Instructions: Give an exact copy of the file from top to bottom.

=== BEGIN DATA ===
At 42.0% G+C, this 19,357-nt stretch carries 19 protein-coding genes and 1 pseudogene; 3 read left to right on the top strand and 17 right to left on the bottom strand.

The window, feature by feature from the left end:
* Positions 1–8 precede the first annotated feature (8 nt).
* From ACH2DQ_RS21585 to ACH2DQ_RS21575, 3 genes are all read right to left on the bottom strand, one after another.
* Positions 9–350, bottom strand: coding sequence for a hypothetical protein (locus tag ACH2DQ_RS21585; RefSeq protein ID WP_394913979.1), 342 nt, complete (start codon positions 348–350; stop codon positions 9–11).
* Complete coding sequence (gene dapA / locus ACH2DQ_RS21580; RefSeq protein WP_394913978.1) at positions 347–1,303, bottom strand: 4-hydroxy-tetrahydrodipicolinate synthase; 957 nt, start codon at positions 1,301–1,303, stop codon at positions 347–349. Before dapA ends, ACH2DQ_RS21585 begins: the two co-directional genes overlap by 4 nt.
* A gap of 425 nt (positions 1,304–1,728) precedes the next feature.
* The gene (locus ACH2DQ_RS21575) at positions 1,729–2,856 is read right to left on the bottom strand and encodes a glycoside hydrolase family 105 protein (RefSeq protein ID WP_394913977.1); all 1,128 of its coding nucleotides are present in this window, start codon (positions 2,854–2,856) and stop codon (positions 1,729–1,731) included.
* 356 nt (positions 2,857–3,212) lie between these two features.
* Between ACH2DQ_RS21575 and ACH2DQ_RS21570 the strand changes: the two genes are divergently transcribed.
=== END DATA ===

At 42.0% G+C, this 19,357-nt stretch carries 19 protein-coding genes and 1 pseudogene; 3 read left to right on the top strand and 17 right to left on the bottom strand.

The window, feature by feature from the left end:
* Positions 1–8 precede the first annotated feature (8 nt).
* From ACH2DQ_RS21585 to ACH2DQ_RS21575, 3 genes are all read right to left on the bottom strand, one after another.
* Positions 9–350, bottom strand: coding sequence for a hypothetical protein (locus tag ACH2DQ_RS21585; RefSeq protein ID WP_394913979.1), 342 nt, complete (start codon positions 348–350; stop codon positions 9–11).
* Complete coding sequence (gene dapA / locus ACH2DQ_RS21580; RefSeq protein WP_394913978.1) at positions 347–1,303, bottom strand: 4-hydroxy-tetrahydrodipicolinate synthase; 957 nt, start codon at positions 1,301–1,303, stop codon at positions 347–349. Before dapA ends, ACH2DQ_RS21585 begins: the two co-directional genes overlap by 4 nt.
* A gap of 425 nt (positions 1,304–1,728) precedes the next feature.
* The gene (locus ACH2DQ_RS21575) at positions 1,729–2,856 is read right to left on the bottom strand and encodes a glycoside hydrolase family 105 protein (RefSeq protein ID WP_394913977.1); all 1,128 of its coding nucleotides are present in this window, start codon (positions 2,854–2,856) and stop codon (positions 1,729–1,731) included.
* 356 nt (positions 2,857–3,212) lie between these two features.
* Between ACH2DQ_RS21575 and ACH2DQ_RS21570 the strand changes: the two genes are divergently transcribed.